However, untreated UTIs can last for weeks and they carry a greater health risk. If the infection moves up the urethra into the kidneys, then this can cause a kidney infection.
An untreated UTI can also weaken the immune system, leading to a higher risk of cardiac disease, STIs and lupus.
Signs Your UTI Is Going Away
Similar to other infections, people notice that their symptoms are slowly improving when a UTI is clearing. They may experience less painful urination and feel better overall.
This can vary depending on the type of urinary tract infection you have and what you are doing to aid its recovery.
You can also check if your UTI is gone with home testing strips. However, this is often not necessary as the symptoms quickly improve.
Keep in mind that as you feel UTI symptoms slowly clear away that you still carry on with the antibiotics treatment until the end. This will remove the UTI fully from your body.
Here are the key signs that show your urinary tract infection is passing when you start treatment with antibiotics.
Less Frequent Urination
You may notice that you have to go to the bathroom a lot less often.
Less Smelly Urine
The strong smell of your urine will go away during the course of antibiotics treatment. Your pee will also change to its normal light yellow color with a normal odor.
Less Painful Urination
Urinary tract infections lead to a stinging or burning sensation each time you pee. Once you start treatment, you will notice this uncomfortable sensation slowly going away.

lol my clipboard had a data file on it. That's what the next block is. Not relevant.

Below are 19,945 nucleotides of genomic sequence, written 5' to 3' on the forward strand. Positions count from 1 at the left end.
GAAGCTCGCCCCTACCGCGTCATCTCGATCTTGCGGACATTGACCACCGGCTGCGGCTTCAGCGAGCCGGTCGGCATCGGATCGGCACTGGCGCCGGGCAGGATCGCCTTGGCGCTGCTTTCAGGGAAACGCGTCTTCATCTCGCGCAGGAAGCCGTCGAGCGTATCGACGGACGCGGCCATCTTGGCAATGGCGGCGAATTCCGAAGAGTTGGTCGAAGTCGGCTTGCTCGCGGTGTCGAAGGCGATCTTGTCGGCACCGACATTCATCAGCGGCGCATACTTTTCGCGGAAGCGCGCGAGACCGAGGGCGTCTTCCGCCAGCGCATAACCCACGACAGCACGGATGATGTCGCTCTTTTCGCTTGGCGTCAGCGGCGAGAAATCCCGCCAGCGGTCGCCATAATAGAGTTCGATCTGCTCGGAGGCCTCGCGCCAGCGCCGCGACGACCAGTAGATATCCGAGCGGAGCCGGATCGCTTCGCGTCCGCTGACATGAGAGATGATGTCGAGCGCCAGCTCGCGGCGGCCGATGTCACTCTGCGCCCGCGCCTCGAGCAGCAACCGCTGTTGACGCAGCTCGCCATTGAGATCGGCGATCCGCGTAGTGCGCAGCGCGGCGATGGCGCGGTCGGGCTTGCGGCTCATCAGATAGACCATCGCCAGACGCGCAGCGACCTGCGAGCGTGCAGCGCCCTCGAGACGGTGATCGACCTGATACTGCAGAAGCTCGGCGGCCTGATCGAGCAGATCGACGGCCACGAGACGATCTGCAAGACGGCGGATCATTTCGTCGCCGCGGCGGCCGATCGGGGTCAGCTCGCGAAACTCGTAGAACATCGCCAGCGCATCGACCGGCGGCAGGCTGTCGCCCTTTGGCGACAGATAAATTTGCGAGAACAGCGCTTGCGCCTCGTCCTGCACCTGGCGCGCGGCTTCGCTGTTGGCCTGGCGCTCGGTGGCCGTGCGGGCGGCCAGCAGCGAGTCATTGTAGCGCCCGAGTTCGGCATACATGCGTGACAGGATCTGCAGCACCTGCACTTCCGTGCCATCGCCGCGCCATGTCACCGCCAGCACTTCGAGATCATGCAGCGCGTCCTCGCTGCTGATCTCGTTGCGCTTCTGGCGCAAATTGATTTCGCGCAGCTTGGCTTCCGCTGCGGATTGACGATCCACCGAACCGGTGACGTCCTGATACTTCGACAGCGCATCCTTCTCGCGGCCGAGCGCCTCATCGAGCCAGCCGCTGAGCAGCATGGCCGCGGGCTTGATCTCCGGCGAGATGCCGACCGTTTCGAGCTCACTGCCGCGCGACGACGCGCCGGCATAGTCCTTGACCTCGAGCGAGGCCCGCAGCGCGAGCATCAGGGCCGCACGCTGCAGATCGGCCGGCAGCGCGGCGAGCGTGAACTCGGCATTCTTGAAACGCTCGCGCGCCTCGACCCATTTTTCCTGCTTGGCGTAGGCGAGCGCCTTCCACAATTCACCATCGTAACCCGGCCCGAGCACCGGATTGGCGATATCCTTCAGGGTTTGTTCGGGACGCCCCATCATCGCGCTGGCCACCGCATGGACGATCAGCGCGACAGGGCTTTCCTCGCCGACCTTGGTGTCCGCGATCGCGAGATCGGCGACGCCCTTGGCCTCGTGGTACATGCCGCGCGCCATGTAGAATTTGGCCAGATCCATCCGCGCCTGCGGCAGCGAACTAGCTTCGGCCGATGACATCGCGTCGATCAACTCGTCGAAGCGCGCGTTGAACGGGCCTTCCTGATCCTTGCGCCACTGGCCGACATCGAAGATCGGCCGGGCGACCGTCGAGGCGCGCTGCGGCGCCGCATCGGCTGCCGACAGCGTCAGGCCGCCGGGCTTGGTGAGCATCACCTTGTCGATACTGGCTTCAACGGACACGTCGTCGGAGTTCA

Clear Your Bladder Fully
You will find that you can slowly remove all the urine from your bladder during urination.
Chills or Fever
With a UTI, you may experience fever, chills or cold sweat. These symptoms will clear after a few days.
Lower Back Pain
Urinary tract infections commonly cause a variety of aches and pains around the body. When you start treatment, you will notice tummy pain and lower back pain disappear after some days.
How Can DrHouse Help You?
If you start to experience UTI symptoms, then it is essential that you get the right treatment quickly.
With DrHouse, you can see an online doctor in as little as 15 minutes. The doctor will assess your symptoms and provide you with a personalized treatment plan. This means that you can get the antibiotics and pain relief medication you need to clear up your UTI safely.
So don’t risk your health by waiting. Get the treatment you need today!
A UTI can last as short as three days if the infection is treated. However, it can persist for much longer without antibiotic medication.
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- Porat A, Bhutta BS, Kesler S. Urosepsis. [Updated 2023 May 29]. In: StatPearls [Internet]. Treasure Island (FL): StatPearls Publishing; 2023 Jan-. Available from: https://www.ncbi.nlm.nih.gov/books/NBK482344/